However, with the promise of Tea Cocktails, I headed on down into the museum to help the bartender set up for the event.  Arguably, the first tea cocktails could be considered the Hot Toddies of Scotland.  They were originally created to make the taste of Scotch more palatable to women.  Although tea in it’s early days was a medicinal, these early Hot Toddies were not the cold remedies of your grandmother!  Far away in the British East Indies, Punch or Paantsch was being created by the  British East Indies sailors and ‘tea men’.  Now this punch was a far cry from the day-glow overly sweet versions that many of us remember from our college days.  The punch of our forebears was a complex and well-balanced drink.  The name derives from the Hindi word for five, and refers to the five elements of a true Punch.

  • Spirit.  In Colonial New England due to the local rums that were available, this was often rum, but historically, many different spirits were used.  The most revered being Batavia Arrack from the East Indies (now Indonesia)
  • Sour. The preferred sour initially, especially with the sailors at sea was lime.
    n England, lemon and orange were preferred.  In colonial New England, where citrus could be hard to come by, we often used vinegar or verjus as well.
  • Sweet.  Sugar in the colonies was quite different from our modern refined white sugar.  It was a coarse raw sugar in block form which was ideal for using to scrape the
  •  zest off of any citrus that they were fortunate enough to have!
  • Water
  • Spice.  Spice was often interpreted as tea, but the tea could be used instead of the water component as well.  In fact, although these are two of the critical five, more often than not they could be added as one in the form of hot tea.  Another traditional spice that was often added was freshly ground nutmeg.

For those of you who are curious about what a traditional colonial Tea Punch tastes like, or would like to learn more about the teas of the colonies, I want to draw your attention to the December Tea Tasting.  As you probably know, we offer a guided tea tasting on a particular theme each month.  In December our theme does not represent a particular tea growing region, but it is focused on the December 16th Boston Tea Party.  We will be tasting the teas that went into the harbor on that fateful day!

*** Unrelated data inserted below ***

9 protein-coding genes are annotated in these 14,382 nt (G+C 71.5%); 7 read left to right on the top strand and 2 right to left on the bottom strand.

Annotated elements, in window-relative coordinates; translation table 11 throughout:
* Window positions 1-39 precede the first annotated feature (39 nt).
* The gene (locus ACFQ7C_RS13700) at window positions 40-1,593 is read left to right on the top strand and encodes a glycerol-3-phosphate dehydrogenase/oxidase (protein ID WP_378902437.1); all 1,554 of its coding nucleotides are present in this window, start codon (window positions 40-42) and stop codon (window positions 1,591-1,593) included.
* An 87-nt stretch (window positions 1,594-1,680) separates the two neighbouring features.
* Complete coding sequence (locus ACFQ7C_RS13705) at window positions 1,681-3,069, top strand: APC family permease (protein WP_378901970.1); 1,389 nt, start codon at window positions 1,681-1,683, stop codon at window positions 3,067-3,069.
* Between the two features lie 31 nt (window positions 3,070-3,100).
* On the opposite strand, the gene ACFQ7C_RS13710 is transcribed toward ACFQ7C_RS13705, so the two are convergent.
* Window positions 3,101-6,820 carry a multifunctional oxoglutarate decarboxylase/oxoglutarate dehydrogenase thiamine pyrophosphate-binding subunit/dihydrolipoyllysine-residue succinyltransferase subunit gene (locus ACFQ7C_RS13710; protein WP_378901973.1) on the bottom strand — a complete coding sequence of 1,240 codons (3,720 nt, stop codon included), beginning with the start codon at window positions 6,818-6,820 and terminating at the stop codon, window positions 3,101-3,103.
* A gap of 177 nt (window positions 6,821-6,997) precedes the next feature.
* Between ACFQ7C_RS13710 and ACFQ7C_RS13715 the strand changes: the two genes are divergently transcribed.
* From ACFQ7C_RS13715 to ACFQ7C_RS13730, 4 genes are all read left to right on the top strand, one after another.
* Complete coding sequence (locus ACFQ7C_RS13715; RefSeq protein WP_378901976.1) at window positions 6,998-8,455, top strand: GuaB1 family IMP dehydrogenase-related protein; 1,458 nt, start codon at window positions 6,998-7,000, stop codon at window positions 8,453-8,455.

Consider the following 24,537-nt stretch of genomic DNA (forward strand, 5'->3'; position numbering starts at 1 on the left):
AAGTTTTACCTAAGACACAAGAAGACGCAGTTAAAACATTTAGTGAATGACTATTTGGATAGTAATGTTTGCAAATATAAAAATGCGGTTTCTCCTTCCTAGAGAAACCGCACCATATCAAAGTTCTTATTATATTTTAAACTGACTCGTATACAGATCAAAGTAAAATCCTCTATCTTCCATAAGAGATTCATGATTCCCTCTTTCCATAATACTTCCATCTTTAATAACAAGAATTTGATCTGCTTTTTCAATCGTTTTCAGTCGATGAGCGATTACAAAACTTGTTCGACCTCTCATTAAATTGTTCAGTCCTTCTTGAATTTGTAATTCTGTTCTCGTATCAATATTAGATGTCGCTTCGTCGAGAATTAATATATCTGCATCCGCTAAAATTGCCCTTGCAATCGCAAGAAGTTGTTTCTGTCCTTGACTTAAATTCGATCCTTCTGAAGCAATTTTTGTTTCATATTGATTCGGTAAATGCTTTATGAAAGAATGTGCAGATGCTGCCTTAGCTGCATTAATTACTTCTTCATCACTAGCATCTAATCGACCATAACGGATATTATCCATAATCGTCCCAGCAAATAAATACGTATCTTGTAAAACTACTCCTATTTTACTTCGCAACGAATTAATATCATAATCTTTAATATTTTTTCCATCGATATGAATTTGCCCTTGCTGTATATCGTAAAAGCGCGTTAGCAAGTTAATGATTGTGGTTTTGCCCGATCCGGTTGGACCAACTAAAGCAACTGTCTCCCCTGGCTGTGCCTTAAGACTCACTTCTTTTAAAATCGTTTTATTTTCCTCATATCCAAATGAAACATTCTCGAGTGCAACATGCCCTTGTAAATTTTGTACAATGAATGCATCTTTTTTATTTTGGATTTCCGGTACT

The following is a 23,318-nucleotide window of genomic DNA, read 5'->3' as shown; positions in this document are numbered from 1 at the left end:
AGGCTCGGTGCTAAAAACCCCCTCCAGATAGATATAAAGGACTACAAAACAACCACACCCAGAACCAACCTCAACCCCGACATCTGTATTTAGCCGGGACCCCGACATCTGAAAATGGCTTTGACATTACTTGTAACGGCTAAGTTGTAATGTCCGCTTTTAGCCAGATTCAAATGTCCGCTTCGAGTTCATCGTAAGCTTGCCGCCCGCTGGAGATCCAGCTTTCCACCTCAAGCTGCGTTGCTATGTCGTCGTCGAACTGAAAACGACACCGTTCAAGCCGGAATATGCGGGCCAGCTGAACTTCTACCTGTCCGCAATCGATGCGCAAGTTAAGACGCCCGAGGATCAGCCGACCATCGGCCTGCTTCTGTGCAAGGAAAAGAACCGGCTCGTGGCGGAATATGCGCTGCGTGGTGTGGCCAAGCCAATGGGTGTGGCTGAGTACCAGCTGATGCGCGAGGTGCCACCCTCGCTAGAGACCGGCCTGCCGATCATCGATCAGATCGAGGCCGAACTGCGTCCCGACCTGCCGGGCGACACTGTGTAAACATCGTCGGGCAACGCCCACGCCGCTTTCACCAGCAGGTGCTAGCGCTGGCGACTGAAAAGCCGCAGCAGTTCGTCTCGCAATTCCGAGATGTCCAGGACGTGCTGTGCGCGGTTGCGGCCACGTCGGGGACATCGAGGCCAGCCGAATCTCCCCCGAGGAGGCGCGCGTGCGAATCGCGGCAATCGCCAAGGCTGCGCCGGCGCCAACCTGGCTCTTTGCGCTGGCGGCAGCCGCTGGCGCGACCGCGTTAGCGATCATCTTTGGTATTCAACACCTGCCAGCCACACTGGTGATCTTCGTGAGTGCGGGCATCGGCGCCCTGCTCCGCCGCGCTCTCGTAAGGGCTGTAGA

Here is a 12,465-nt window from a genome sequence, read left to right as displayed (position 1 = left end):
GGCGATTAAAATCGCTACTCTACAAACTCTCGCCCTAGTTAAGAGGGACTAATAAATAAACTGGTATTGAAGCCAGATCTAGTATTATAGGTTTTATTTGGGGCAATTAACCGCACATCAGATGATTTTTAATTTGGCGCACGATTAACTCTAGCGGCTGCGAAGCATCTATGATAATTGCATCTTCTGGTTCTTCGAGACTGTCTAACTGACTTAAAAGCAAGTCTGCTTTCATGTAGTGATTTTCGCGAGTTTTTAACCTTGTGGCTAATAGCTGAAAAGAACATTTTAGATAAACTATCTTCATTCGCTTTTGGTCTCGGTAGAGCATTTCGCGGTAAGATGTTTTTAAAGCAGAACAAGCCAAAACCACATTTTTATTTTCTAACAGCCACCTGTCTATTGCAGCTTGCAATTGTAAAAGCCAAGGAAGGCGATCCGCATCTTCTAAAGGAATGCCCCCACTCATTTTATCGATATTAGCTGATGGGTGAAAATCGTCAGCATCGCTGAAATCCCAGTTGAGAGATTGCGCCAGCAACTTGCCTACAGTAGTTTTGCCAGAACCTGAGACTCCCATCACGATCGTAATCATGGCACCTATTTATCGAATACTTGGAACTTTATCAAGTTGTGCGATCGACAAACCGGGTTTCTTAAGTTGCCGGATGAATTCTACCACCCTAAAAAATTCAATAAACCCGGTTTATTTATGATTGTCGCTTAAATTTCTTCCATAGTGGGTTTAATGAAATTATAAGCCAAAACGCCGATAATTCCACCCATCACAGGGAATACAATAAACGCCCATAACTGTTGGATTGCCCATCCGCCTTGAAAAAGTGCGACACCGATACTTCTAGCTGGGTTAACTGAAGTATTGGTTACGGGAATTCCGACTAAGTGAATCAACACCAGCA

Join us on Sunday December 16th at 2:00 for our Sunday Tea Tasting focused on the Boston Tea Party.


But, back to the DeCordova.  We went on to taste and talk about Tea Sangrias which are a lighter, more modern version of a Tea Punch, and then modern tea cocktails.  The cocktail that we enjoyed was the Southern Earl Grey, a champagne Tea Cocktail currently on the menu at L’Espalier.


The Southern Earl Grey, a champagne Tea Cocktail. Photo by Julian Landa

Here is the recipe for the Southern Earl Grey:


1/2 ounce Earl Grey infused Bourbon
1/2 ounce Grand Marnier
1 teaspoon Green tea and ginger syrup
dash of Orange Bitters

Add first four ingredients to a champagne flute. Fill with Prosecco or your favorite
champagne. Optionally garnish with a curl of orange zest.

Infused Bourbon

1 liter Makers Mark Bourbon
1/4 cup of Earl Grey tea leaves

Place 1 liter of vodka in non-reactive container. Add tea leaves, taste periodically
until desired strength is achieved. Probably around 2 hours. Strain multiple
times through cheesecloth or coffee filters until completely clear. Store at room
temperature or chilled.

Oolong Tea and Ginger Simple Syrup

2 cups white sugar
2 1/2 cups water
1/4 cup coarsely chopped fresh ginger
1 wedge lemon or orange
3 tablespoons Oolong tea leaves

Place sugar and water into a saucepan. Stir sugar up from the bottom, squeeze in
citrus and add ginger. Place over medium-high flame and bring to a boil. Turn
down to low and let simmer until a clear thick syrup is formed, about 10 minutes.
Remove from heat, add tea leaves, stir well and let sit until cool. May be left
overnight at this stage. Strain.


The Launching of the Sunday Tea Tastings

Last month we launched our new Sunday Tea Tasting series.  This afternoon tea experience is structured like our Wine Mondays, with all guests arriving at the same time.  One Sunday a month we will gather at 3:00 to enjoy a themed afternoon tea with some special surprises, as well as taste our way through five different teas.  The menu, teas and discussion on our first session on Nepal was lively and varied!